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Wednesday, August 22, 2012
Serious Advice For Serious Athletes by Dr. John
by John Heiss Ph.D
While individuals often have personal preferences, here’s my quick guide to proper fueling during an endurance event like the Leadville Trail 100 mountain bike race.
Nearly everyone that starts Leadville or any other endurance event has logged the training hours to complete the bike race. Those who don’t finish typically suffer from dehydration and improper nutrition during a 10 hour + race. Bloating, nausea, upset stomachs and cramping can potentially be avoided if you fuel yourself correctly throughout a race. Here are my 5 tips to maximize your chances of, not only finishing an endurance event, but racing to your potential.
Eat early and often.
Whatever you eat, be sure to eat early and often during competition. Waiting until you are hungry puts you dangerously close to hitting the wall or ‘bonking’ as we cyclists call it. If you fail to eat often and keep on top of your intake then you’ll struggle throughout your bike race.
Carbs are king.
There is no myth about “carbo-loading.” Carbs account for the vast majority of the energy used by muscles. Most sports drinks contain some form of sugars and, contrary to what you may think, this is a good thing. Recent research indicated a combination of carbohydrates may work best – e.g. maltodextrin (a very rapidly metabolized glucose polymer) and fructose rather than just maltodextrin or just sucrose alone.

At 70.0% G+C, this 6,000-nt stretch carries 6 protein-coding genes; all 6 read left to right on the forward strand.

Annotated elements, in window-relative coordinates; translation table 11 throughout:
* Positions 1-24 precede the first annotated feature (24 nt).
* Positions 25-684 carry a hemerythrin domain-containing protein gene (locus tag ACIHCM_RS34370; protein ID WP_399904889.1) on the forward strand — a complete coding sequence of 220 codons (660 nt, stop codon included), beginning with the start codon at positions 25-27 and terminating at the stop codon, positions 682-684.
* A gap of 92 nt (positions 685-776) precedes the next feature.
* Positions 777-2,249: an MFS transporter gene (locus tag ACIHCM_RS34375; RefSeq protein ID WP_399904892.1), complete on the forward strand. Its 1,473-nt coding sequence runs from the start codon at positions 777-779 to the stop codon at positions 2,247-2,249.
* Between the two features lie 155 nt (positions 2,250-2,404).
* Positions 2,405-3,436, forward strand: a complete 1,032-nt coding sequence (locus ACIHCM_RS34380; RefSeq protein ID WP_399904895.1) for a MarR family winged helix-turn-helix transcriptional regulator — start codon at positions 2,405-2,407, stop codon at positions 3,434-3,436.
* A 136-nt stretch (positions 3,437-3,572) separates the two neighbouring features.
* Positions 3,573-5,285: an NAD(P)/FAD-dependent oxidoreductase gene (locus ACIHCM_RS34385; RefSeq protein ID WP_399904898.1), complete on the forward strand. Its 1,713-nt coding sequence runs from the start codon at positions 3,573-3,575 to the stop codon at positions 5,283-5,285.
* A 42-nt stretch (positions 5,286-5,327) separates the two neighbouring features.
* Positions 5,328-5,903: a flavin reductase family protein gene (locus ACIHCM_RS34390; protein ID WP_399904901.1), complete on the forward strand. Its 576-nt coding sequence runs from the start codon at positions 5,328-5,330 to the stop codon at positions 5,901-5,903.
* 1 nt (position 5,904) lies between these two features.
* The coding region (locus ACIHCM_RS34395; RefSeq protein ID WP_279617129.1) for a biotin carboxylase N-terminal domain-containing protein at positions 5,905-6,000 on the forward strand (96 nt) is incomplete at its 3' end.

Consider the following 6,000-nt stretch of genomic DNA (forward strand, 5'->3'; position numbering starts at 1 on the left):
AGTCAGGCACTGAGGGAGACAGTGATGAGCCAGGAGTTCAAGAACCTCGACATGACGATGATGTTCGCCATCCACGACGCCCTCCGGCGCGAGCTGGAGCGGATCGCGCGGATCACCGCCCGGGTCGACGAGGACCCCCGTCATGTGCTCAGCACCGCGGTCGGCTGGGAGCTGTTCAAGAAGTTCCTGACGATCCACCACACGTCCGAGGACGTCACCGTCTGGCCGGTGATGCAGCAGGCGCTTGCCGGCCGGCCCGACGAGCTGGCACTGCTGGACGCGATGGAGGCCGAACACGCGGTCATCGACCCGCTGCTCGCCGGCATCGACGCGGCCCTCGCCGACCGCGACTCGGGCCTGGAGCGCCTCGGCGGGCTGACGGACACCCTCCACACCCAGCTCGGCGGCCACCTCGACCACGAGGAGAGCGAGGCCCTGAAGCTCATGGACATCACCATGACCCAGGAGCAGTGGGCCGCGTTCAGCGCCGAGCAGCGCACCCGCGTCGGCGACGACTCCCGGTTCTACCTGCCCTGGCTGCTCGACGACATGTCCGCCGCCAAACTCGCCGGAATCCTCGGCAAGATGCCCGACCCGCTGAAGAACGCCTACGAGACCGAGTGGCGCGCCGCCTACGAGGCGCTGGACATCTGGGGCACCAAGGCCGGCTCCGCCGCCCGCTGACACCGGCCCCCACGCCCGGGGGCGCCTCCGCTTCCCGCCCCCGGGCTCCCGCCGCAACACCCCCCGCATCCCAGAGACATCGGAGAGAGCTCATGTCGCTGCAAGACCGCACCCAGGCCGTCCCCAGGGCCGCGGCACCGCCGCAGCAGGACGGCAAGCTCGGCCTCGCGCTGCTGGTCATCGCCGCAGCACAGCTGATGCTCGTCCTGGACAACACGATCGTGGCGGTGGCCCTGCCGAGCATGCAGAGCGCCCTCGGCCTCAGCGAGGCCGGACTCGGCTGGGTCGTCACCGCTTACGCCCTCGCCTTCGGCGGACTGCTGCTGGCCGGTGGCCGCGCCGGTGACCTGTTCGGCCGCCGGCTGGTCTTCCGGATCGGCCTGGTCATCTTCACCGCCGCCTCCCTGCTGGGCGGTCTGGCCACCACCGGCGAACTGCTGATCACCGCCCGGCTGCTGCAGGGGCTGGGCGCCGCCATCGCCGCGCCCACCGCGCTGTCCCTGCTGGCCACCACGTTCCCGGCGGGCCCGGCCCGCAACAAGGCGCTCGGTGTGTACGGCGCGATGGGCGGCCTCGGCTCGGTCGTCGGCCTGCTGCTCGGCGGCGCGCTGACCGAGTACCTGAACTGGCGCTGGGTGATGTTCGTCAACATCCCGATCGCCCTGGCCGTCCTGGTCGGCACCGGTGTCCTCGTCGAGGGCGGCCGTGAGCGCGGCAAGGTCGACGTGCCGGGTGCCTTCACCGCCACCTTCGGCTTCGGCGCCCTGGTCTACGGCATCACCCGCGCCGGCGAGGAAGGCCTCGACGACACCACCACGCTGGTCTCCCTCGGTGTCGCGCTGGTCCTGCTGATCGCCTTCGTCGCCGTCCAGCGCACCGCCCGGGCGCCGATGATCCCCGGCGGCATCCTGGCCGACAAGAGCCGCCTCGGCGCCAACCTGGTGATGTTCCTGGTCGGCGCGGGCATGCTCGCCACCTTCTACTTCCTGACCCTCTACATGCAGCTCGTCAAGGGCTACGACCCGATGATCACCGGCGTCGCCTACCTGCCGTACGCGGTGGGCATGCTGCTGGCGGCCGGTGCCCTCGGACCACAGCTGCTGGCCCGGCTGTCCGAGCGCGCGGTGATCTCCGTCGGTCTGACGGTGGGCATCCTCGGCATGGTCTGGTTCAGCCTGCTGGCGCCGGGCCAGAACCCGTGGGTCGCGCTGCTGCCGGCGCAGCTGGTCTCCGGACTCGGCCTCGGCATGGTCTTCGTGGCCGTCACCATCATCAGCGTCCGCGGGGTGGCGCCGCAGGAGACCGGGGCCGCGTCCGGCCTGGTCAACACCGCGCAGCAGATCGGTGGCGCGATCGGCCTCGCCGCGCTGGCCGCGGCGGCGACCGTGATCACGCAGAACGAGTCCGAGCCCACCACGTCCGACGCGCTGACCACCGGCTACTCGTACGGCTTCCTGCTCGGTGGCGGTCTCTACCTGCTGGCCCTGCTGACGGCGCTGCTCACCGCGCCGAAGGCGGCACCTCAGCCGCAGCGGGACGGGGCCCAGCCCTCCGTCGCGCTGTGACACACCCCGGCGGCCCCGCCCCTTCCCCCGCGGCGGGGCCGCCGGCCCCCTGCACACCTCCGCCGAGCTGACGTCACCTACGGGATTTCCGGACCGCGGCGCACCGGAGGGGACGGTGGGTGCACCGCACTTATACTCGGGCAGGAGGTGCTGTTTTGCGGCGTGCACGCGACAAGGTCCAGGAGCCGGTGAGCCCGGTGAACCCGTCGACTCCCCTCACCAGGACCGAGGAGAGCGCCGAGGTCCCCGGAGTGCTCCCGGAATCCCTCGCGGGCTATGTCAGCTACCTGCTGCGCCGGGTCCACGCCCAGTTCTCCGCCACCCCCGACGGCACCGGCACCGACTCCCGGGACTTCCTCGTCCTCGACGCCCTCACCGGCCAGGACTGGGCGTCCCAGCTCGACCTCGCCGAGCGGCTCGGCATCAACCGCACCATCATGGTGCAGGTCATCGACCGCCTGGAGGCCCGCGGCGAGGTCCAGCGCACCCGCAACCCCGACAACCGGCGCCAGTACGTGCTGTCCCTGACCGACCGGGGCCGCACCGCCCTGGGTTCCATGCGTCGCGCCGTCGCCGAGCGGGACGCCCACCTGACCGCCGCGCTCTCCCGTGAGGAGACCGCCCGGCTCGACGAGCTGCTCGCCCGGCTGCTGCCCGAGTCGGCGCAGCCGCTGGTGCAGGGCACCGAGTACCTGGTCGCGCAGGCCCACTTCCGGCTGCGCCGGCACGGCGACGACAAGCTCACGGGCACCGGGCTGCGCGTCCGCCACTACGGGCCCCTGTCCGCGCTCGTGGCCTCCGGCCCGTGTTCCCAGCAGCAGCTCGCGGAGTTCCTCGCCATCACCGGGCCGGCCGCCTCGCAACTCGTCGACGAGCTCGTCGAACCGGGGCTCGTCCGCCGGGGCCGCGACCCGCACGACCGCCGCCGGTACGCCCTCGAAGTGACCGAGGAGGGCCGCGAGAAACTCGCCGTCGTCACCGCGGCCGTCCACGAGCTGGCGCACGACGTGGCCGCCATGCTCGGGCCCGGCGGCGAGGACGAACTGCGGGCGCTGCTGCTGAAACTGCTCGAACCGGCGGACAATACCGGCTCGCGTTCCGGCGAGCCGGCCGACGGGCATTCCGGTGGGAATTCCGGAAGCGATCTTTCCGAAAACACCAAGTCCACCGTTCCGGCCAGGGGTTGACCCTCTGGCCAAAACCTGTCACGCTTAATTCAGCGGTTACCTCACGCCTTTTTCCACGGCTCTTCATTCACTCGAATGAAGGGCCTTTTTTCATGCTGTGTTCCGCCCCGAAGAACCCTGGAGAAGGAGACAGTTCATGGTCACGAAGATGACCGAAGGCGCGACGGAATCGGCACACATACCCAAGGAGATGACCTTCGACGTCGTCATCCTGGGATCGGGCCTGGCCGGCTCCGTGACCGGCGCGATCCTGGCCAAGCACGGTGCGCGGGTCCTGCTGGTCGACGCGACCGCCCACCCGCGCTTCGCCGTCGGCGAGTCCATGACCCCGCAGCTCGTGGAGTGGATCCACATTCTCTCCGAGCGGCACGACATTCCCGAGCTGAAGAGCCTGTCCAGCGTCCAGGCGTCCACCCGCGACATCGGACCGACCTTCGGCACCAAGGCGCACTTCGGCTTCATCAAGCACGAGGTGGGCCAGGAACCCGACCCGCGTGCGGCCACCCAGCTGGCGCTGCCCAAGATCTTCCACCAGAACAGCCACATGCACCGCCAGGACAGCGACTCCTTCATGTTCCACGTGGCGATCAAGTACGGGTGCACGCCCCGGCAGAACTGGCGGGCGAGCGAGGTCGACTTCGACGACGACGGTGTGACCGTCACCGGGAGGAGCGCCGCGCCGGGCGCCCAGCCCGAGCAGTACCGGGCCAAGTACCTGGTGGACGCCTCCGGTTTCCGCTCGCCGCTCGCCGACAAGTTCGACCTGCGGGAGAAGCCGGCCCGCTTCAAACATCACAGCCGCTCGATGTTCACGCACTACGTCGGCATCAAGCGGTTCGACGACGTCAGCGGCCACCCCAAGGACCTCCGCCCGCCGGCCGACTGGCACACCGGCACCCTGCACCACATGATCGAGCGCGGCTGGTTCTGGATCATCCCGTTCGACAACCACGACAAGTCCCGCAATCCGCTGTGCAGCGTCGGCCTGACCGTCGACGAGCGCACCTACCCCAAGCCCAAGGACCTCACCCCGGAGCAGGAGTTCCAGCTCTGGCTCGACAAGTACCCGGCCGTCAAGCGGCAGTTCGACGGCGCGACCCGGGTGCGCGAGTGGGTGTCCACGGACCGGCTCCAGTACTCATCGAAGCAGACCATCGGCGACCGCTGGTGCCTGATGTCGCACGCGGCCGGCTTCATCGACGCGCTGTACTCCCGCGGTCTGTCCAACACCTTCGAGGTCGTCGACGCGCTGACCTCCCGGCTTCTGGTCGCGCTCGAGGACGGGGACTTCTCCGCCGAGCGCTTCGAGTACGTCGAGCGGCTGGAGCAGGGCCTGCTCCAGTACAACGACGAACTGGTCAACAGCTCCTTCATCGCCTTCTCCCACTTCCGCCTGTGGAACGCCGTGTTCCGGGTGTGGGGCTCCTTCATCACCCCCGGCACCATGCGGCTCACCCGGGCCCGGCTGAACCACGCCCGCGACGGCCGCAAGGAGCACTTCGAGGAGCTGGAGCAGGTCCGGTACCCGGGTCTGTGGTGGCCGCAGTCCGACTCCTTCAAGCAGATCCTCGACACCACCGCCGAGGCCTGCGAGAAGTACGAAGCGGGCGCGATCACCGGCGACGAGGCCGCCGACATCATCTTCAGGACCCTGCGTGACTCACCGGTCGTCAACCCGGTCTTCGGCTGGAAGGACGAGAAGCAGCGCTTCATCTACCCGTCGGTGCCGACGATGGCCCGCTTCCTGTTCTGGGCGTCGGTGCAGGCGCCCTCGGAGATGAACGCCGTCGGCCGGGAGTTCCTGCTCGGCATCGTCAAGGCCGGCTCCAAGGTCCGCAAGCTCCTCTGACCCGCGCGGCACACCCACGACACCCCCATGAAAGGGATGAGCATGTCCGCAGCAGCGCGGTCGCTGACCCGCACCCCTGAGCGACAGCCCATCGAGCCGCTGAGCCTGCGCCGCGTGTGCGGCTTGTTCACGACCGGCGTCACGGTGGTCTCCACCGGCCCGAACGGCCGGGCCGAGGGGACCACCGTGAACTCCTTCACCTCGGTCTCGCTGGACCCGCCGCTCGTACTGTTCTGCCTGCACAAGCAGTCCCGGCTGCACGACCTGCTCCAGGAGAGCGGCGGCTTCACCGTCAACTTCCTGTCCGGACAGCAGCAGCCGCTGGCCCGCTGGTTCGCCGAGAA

Keep the tank full.
For longer events, especially at Leadville, I recommend 200-250 calories per hour. Some people (pro-cyclists, larger men) can accommodate up to 400 calories per hour. The average 10 hour finisher at Leadville does holds about 150W (remember, it’s at 10,000 feet!), which equates to about 550 calories / hour – meaning he or she will burn about 5,500 calories during the race. Hence, it’s essential to keep eating whatever you can to keep the gas tank full.
Electrolytes are important for preventing cramps, supporting proper muscle function, regulating pH, enhancing hydration, and facilitating carbohydrate update. Most sports drinks claim electrolytes – but read the fine print – many sports commissions recommend 500-1000mg of sodium per liter during exercise. Look for easily absorbed electrolytes like sodium citrate.
Protein is good.
Protein is still controversial for inclusion in sports drinks. Most of the studies only look at time-trial simulations between 60-90 minutes, and the researchers don’t see significant differences in performance. But as we all know, true athletes train day-after-day, and need to recovery quickly. It’s quite clear that protein consumption during exercise helps to prevent muscle breakdown and speeds recovery. During an endurance event like Leadville, many bike racers have great success consuming some protein. The key here is some. Look for a drink with a high carb-to-protein ratio; ideally close to 10:1 as too much protein can cause bloating. And, research shows, protein isn’t well metabolized during exercise – so keep the carbs high and the protein low.
Herbalife markets a line of foods and supplements for use in an athletic regimen.